Mystical Presdo

user-useitIntra-product-type consistency, the Recognition and intuitiveness present within a product, is a key component in determining the overall Usability of a product. For an air travel website to be usable, it should have some basic, recognizable, consistency with other airline products. For example, on the top-left region of most every air travel website you will find a form to enter starting and destination locations, departure and return dates, as well as the number of passengers traveling on the given trip.

Quick-UX provides for the rapid, simple and quantifiable assessment of a product’s User Experience (UX). In answering the question of Usability, "Can I use it?" the sub-category of Recognition is one of frequent discussion, especially in the latest wave of online products and how they handle content presentation and interaction.

Today, we will look at 2 examples of Internet products with Poor Recognition, representing a Recognition value of 0.

Example 1: Poor Recognition (value = 0)

Presdo is a beautifully simple and unique event planner. Unlike all other event planners, there is neither a ‘create event’ nor ‘create’ button on the homepage. There is, however, a single text field prompting for an event description alongside a ‘do’ button.

00_presdo_homepage

It is not until the initial stage is grasped and acted upon, by the user, that any Recognizable elements, from ‘create event’ to ‘when’ and ‘where’ become evident.

01_do_pressed

Presdo is a wonderful example of product with Poor Recognition. A product does not have to be an ugly website or present a horrible idea to get a poor rating. Sometimes the most unique concepts are least easy to recognize. And, Presdo is just such a product.

Example 2: Poor Recognition (value = 0)

Perhaps the easiest example that exemplifies Poor Recognition is Ai Interactive Media’s website – with confusion all around.

00_aiinteractivemedia_homepage

While this product is clearly aiming to present a unique and fun experience, it should be obvious to all that the method of using and interacting with the product, as well as merely understanding what the product is trying to communicate, is difficult, and only achievable after spending a good deal of time with it. There are no recognizable elements, links, buttons, instructions, etc., that guide the user into making any decision.

Some recognizable clues become obvious after guessing to click on the moving, spiraling, zooming discs (perhaps CDs?). After clicking on one of these discs, another, uniquely distinct, interface is presented. On this screen, incomparable to any industry norms and unrecognizable to the average user, the user is presented with many more new concepts with very few being Recognizable actions (seemingly clickable), e.g. ‘Launch Work.’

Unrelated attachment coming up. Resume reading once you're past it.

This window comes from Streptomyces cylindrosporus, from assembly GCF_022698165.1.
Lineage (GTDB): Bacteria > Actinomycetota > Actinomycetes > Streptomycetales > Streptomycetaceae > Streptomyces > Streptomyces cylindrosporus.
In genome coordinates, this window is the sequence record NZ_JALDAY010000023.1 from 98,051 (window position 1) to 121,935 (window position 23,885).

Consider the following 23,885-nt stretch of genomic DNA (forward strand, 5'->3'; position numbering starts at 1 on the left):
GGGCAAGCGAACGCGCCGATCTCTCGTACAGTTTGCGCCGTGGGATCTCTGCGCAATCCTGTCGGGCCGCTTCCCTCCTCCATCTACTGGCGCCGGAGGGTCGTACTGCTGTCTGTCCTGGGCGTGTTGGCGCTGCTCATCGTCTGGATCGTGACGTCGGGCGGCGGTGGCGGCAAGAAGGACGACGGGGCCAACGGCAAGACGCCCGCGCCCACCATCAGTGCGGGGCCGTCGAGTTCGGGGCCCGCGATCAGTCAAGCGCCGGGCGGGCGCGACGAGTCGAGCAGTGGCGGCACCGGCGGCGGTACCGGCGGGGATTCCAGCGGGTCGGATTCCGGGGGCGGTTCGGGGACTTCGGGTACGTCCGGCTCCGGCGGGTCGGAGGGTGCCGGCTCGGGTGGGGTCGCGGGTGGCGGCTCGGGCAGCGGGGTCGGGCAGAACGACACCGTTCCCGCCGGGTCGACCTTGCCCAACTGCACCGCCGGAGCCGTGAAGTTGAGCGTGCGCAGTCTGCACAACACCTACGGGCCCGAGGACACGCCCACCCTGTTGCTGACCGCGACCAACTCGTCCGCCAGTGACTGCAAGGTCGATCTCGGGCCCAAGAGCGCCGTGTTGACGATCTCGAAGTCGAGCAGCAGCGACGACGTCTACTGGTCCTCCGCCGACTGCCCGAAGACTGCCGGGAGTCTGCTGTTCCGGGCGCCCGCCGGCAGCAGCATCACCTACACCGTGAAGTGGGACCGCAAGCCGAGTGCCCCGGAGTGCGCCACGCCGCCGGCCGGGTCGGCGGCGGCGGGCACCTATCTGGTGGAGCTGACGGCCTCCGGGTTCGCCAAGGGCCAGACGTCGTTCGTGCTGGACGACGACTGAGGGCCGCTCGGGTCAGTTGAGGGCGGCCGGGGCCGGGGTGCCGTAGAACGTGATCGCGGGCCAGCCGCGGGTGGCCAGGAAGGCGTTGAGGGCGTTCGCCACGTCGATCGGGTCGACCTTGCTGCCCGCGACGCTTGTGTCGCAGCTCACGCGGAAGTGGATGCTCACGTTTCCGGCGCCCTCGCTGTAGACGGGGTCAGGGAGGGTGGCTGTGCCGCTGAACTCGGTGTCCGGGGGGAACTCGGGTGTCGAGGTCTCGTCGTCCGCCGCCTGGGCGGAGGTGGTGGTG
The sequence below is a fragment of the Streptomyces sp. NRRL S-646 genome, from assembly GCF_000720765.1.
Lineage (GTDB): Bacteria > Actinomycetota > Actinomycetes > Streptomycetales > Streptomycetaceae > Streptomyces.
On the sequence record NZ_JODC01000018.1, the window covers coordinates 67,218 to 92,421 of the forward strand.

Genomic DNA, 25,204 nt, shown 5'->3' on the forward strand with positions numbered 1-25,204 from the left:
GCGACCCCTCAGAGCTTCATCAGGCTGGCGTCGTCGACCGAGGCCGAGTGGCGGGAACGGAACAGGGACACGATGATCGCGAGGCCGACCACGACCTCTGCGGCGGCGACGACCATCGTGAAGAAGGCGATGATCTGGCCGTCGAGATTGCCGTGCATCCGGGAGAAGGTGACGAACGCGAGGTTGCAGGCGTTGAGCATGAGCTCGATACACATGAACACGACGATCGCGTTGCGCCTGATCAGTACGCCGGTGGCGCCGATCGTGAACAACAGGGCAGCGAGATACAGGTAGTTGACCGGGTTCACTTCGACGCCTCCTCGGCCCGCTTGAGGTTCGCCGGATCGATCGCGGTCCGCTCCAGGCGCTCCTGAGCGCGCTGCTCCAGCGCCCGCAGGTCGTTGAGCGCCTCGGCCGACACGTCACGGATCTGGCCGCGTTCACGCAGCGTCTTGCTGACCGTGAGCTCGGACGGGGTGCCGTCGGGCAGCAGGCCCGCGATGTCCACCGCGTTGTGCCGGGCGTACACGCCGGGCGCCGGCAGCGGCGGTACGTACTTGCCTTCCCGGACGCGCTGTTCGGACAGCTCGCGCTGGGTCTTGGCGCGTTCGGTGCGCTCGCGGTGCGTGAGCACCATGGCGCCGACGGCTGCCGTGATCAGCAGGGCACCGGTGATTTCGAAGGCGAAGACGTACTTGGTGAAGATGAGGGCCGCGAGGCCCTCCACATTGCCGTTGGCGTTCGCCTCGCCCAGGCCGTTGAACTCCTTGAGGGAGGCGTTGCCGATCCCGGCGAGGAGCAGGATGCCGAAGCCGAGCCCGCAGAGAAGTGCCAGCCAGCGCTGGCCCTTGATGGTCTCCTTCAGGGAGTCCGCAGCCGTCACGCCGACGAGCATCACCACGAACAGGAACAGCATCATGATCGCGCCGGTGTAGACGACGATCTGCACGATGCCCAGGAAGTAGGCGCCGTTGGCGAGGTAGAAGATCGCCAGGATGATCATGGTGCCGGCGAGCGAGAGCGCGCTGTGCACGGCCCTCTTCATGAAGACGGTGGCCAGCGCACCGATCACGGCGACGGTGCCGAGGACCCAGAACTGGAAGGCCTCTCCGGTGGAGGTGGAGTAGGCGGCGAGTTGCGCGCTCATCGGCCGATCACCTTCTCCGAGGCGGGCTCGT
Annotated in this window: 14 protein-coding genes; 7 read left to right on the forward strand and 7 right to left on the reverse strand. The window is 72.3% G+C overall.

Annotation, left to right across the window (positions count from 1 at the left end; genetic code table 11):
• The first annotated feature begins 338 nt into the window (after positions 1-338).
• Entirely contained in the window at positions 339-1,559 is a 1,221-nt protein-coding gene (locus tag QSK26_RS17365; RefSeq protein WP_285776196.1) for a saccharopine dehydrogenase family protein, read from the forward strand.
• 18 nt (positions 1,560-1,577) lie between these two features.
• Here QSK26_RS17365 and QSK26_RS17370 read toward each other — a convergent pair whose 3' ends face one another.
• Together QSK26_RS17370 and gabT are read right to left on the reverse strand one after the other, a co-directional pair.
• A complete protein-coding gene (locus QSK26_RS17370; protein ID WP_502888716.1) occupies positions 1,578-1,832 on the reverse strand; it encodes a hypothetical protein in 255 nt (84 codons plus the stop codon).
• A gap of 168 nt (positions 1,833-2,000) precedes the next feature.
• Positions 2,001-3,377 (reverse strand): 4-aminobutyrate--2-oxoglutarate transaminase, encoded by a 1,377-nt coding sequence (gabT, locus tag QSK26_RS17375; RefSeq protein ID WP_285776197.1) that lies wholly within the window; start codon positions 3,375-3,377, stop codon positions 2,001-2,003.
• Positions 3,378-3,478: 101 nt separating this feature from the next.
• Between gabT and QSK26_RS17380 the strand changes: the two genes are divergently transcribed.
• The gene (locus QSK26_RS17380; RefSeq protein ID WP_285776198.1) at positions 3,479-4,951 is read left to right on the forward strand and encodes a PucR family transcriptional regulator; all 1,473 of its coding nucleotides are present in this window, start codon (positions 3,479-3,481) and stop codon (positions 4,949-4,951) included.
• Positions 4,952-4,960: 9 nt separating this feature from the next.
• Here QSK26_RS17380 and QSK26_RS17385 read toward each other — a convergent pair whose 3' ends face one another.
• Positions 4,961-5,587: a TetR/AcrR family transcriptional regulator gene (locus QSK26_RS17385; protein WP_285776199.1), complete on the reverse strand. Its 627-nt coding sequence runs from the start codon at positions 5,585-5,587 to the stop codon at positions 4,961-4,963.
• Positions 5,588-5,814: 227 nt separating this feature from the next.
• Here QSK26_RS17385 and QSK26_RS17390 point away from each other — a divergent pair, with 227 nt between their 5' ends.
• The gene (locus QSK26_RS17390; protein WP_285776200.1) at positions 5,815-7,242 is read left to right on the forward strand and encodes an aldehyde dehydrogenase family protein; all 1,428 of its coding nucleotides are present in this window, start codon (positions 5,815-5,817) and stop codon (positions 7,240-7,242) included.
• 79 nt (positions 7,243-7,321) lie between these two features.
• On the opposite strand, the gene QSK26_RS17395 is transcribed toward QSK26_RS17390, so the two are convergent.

01_aiinteractivemedia_clicked_thing

To help everyone gain a deeper understanding of Quick-UX and how to benefit from performing quick, quantitative analyses of User Experience, I am, over the course of this series providing real-world examples of Recognition values…

Broad Recognition (value 1)

Fair Recognition (value 0.5)

Poor Recognition (value 0)

Subscribe now (click here) to make sure you don’t miss any part of this series exploring the Usability and Recognition of Quick-UX, the quick and easy method of generating quantifiable and comparable metrics representing the understanding of the overall User Experience of a product, as well as other insightful posts from The Product Guy.

Enjoy!

Jeremy Horn
The Product Guy

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About Jeremy Horn

Jeremy Horn is an award-winning, product management veteran with 2 decades of experience leading and managing product teams. Jeremy has held various executive and advisory roles, from founder of several start-ups to driving diverse organizations in online services, consumer products, and wearables. As founder of The Product Group, he has created the largest product management meetup in the world and hosts the annual awarding of The Best Product Person. Accelerating the next evolution of product management, Jeremy acted as creator and instructor of the 10-week product management course at General Assembly and The New School, and mentoring at Women 2.0 and Lean Startup Machine (where is he also a judge). To see where Jeremy is now check him out at (1) http://linkedin.com/in/TheProductGuy and (2) http://TheProductGuy.com

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